Author(s): Lam SM, Moughan PJ, Awati A, Morton HR
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Abstract Protein is often considered the most satiating macronutrient. The objective was to determine the short-term effect of mixtures of whey protein and glycomacropeptide (GMP) versus a carbohydrate control on satiety in healthy adult humans. The study was a randomised crossover Latin Square design. On 4 separate days, fifty healthy subjects (19 males and 31 females) received a subject-specific breakfast (08:00 h), a preload drink (12:00 h) and lunch (12:30 h). The preload drink was presented as a milkshake with either maltodextrin carbohydrate (control), whey protein isolate (WPI) with no GMP, WPI with naturally present 21\% GMP or WPI with naturally present 21\% GMP plus added GMP. Satiety was assessed using visual analogue scales (VAS) and by determining ad libitum food intake during a cafeteria style meal offered 30 min after the preload. The VAS indicated that the lower GMP treatment induced a greater feeling of fullness immediately after consumption of the preload compared with the other treatments. Energy and macronutrient intake at lunch did not differ significantly (p>0.05) between treatments although subjects chose to eat foods higher in carbohydrate and lower in protein after the protein preloads. Women consumed the least amount of protein after the protein preloads whereas no difference was found in men. There was some evidence that whey proteins and their components enhance satiety over a short-term period compared to carbohydrate but there was no consistent effect of either whey protein alone or glycomacropeptide.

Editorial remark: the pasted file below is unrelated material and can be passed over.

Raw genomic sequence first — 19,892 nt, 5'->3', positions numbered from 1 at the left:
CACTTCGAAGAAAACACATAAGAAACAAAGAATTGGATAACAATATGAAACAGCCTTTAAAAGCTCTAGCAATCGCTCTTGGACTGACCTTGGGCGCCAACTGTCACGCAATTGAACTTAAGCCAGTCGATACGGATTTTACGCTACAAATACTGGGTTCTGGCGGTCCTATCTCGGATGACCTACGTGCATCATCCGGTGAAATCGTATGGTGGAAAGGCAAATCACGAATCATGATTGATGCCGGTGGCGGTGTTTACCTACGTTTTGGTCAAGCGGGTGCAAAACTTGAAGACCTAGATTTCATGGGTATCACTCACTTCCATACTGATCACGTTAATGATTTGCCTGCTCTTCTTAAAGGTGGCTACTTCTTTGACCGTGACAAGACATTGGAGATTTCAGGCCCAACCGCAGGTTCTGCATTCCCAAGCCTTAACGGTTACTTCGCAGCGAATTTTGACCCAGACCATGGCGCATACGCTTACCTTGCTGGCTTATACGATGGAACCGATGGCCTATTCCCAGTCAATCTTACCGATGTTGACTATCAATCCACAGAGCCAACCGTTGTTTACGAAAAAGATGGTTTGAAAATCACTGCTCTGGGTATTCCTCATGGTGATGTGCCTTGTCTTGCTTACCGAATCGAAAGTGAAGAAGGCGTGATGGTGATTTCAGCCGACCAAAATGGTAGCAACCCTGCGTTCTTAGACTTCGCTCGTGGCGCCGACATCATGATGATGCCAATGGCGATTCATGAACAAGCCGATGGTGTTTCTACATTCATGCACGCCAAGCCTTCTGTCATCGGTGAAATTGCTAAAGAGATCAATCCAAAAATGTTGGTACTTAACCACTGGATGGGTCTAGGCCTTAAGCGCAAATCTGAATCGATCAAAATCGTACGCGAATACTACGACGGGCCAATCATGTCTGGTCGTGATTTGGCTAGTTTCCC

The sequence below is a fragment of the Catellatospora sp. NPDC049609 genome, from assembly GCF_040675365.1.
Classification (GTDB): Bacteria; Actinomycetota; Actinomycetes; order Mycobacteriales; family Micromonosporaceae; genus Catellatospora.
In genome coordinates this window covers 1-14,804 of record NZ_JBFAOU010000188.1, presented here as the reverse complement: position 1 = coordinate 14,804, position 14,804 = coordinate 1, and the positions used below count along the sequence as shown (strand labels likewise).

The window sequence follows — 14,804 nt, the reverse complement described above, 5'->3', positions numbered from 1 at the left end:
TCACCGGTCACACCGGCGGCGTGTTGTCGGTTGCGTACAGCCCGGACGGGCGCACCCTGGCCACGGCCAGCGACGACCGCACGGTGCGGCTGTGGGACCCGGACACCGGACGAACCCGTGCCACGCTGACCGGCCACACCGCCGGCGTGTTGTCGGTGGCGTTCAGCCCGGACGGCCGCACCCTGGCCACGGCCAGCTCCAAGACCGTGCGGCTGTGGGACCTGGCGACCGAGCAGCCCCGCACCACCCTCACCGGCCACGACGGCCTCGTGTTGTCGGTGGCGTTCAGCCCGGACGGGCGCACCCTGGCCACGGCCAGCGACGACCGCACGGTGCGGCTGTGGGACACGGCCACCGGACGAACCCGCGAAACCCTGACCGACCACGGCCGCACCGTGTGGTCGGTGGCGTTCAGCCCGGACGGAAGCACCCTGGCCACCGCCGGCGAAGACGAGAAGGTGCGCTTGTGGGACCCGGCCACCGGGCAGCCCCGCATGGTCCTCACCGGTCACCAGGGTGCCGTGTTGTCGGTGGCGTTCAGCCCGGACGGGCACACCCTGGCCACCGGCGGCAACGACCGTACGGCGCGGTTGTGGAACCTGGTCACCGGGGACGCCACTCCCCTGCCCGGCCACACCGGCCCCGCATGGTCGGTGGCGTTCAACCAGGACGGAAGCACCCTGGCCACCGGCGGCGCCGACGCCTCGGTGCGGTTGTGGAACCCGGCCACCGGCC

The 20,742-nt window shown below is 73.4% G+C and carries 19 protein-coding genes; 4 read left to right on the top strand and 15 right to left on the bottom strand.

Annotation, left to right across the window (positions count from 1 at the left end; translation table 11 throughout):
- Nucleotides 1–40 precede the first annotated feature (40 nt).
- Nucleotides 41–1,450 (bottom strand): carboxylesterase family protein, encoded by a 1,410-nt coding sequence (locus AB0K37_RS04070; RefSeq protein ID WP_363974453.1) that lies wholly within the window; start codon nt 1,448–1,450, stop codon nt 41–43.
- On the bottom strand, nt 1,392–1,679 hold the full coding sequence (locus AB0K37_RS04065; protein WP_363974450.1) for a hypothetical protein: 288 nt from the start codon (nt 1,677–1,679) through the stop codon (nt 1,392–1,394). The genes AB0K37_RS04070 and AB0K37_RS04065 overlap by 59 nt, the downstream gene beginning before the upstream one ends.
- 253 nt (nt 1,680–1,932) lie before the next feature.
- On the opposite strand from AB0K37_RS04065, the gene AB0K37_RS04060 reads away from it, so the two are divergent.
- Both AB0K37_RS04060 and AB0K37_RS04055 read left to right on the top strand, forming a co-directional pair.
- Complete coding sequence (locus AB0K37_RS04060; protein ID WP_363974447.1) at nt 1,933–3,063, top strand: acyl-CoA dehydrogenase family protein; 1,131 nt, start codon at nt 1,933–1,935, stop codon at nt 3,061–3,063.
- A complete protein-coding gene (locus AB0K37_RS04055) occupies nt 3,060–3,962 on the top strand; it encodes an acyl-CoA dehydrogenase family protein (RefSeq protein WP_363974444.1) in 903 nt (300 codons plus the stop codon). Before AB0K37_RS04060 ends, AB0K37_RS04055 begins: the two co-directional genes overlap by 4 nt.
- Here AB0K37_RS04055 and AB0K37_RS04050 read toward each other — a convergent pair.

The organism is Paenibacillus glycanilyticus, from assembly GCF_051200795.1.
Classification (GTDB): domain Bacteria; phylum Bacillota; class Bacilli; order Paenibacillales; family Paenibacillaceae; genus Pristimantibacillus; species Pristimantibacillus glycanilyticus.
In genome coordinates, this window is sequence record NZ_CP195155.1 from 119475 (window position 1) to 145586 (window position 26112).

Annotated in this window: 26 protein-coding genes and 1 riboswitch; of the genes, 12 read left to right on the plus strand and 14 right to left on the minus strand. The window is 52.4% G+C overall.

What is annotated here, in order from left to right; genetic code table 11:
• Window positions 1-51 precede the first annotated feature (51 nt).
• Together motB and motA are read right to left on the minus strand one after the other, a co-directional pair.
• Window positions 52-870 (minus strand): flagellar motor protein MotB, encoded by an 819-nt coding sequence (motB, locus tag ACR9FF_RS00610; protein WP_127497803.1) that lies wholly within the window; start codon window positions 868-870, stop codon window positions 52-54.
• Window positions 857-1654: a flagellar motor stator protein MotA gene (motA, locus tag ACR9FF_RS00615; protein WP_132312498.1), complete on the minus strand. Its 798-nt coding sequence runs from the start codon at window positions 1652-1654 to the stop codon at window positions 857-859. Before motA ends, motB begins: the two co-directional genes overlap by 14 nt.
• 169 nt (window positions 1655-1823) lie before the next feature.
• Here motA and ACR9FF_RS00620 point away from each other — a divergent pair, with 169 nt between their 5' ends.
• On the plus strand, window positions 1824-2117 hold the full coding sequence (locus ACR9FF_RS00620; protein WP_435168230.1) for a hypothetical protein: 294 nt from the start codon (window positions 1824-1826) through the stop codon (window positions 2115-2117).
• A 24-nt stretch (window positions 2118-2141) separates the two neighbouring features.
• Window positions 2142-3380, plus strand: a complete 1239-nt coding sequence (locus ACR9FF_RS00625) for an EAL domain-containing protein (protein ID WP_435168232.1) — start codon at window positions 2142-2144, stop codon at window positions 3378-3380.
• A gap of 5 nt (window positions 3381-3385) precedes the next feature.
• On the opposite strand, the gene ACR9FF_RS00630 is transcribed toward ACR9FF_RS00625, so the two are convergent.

This article was published in Physiol Behav
and referenced in Journal of Metabolic Syndrome